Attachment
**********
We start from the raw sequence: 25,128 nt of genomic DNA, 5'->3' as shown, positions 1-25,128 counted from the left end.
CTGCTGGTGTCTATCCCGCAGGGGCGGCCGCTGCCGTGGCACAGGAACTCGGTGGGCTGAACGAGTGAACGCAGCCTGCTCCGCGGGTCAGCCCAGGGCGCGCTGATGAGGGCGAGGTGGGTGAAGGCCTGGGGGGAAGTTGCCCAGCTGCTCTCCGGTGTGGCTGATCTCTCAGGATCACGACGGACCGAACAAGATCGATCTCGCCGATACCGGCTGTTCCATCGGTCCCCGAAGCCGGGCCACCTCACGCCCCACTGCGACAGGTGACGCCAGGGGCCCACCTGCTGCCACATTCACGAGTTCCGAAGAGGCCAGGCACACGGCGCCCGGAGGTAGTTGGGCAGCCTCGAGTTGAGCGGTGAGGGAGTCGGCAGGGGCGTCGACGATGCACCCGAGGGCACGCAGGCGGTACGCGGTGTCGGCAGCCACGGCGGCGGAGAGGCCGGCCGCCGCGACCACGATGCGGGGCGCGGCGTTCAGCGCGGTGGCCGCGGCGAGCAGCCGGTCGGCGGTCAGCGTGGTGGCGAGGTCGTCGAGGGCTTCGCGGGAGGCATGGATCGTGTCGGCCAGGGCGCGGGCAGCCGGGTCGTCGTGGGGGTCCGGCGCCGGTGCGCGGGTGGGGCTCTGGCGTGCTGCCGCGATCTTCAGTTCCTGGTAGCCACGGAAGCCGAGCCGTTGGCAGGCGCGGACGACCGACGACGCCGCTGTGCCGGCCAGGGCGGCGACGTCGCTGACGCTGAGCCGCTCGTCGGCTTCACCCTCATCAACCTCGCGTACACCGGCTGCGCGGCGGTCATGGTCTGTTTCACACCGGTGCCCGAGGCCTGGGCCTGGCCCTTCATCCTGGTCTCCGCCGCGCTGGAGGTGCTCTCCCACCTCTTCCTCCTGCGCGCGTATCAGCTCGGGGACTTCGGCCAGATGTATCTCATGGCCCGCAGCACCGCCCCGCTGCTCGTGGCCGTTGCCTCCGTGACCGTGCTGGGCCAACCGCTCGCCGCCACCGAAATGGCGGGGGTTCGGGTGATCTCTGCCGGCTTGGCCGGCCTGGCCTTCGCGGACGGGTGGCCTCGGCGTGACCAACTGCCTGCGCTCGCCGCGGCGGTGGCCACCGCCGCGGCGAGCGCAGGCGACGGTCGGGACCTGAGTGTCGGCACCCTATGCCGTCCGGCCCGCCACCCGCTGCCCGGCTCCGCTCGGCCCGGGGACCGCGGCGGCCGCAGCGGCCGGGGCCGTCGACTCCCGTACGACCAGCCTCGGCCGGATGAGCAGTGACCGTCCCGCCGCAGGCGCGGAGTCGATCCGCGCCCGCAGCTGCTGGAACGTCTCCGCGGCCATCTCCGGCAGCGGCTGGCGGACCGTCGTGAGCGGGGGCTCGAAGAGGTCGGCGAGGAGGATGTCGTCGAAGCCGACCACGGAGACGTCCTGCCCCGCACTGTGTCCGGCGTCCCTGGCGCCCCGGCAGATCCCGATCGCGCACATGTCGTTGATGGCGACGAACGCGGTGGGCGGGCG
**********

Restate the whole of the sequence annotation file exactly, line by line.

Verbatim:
We start from the raw sequence: 25,128 nt of genomic DNA, 5'->3' as shown, positions 1-25,128 counted from the left end.
CTGCTGGTGTCTATCCCGCAGGGGCGGCCGCTGCCGTGGCACAGGAACTCGGTGGGCTGAACGAGTGAACGCAGCCTGCTCCGCGGGTCAGCCCAGGGCGCGCTGATGAGGGCGAGGTGGGTGAAGGCCTGGGGGGAAGTTGCCCAGCTGCTCTCCGGTGTGGCTGATCTCTCAGGATCACGACGGACCGAACAAGATCGATCTCGCCGATACCGGCTGTTCCATCGGTCCCCGAAGCCGGGCCACCTCACGCCCCACTGCGACAGGTGACGCCAGGGGCCCACCTGCTGCCACATTCACGAGTTCCGAAGAGGCCAGGCACACGGCGCCCGGAGGTAGTTGGGCAGCCTCGAGTTGAGCGGTGAGGGAGTCGGCAGGGGCGTCGACGATGCACCCGAGGGCACGCAGGCGGTACGCGGTGTCGGCAGCCACGGCGGCGGAGAGGCCGGCCGCCGCGACCACGATGCGGGGCGCGGCGTTCAGCGCGGTGGCCGCGGCGAGCAGCCGGTCGGCGGTCAGCGTGGTGGCGAGGTCGTCGAGGGCTTCGCGGGAGGCATGGATCGTGTCGGCCAGGGCGCGGGCAGCCGGGTCGTCGTGGGGGTCCGGCGCCGGTGCGCGGGTGGGGCTCTGGCGTGCTGCCGCGATCTTCAGTTCCTGGTAGCCACGGAAGCCGAGCCGTTGGCAGGCGCGGACGACCGACGACGCCGCTGTGCCGGCCAGGGCGGCGACGTCGCTGACGCTGAGCCGCTCGTCGGCTTCACCCTCATCAACCTCGCGTACACCGGCTGCGCGGCGGTCATGGTCTGTTTCACACCGGTGCCCGAGGCCTGGGCCTGGCCCTTCATCCTGGTCTCCGCCGCGCTGGAGGTGCTCTCCCACCTCTTCCTCCTGCGCGCGTATCAGCTCGGGGACTTCGGCCAGATGTATCTCATGGCCCGCAGCACCGCCCCGCTGCTCGTGGCCGTTGCCTCCGTGACCGTGCTGGGCCAACCGCTCGCCGCCACCGAAATGGCGGGGGTTCGGGTGATCTCTGCCGGCTTGGCCGGCCTGGCCTTCGCGGACGGGTGGCCTCGGCGTGACCAACTGCCTGCGCTCGCCGCGGCGGTGGCCACCGCCGCGGCGAGCGCAGGCGACGGTCGGGACCTGAGTGTCGGCACCCTATGCCGTCCGGCCCGCCACCCGCTGCCCGGCTCCGCTCGGCCCGGGGACCGCGGCGGCCGCAGCGGCCGGGGCCGTCGACTCCCGTACGACCAGCCTCGGCCGGATGAGCAGTGACCGTCCCGCCGCAGGCGCGGAGTCGATCCGCGCCCGCAGCTGCTGGAACGTCTCCGCGGCCATCTCCGGCAGCGGCTGGCGGACCGTCGTGAGCGGGGGCTCGAAGAGGTCGGCGAGGAGGATGTCGTCGAAGCCGACCACGGAGACGTCCTGCCCCGCACTGTGTCCGGCGTCCCTGGCGCCCCGGCAGATCCCGATCGCGCACATGTCGTTGATGGCGACGAACGCGGTGGGCGGGCG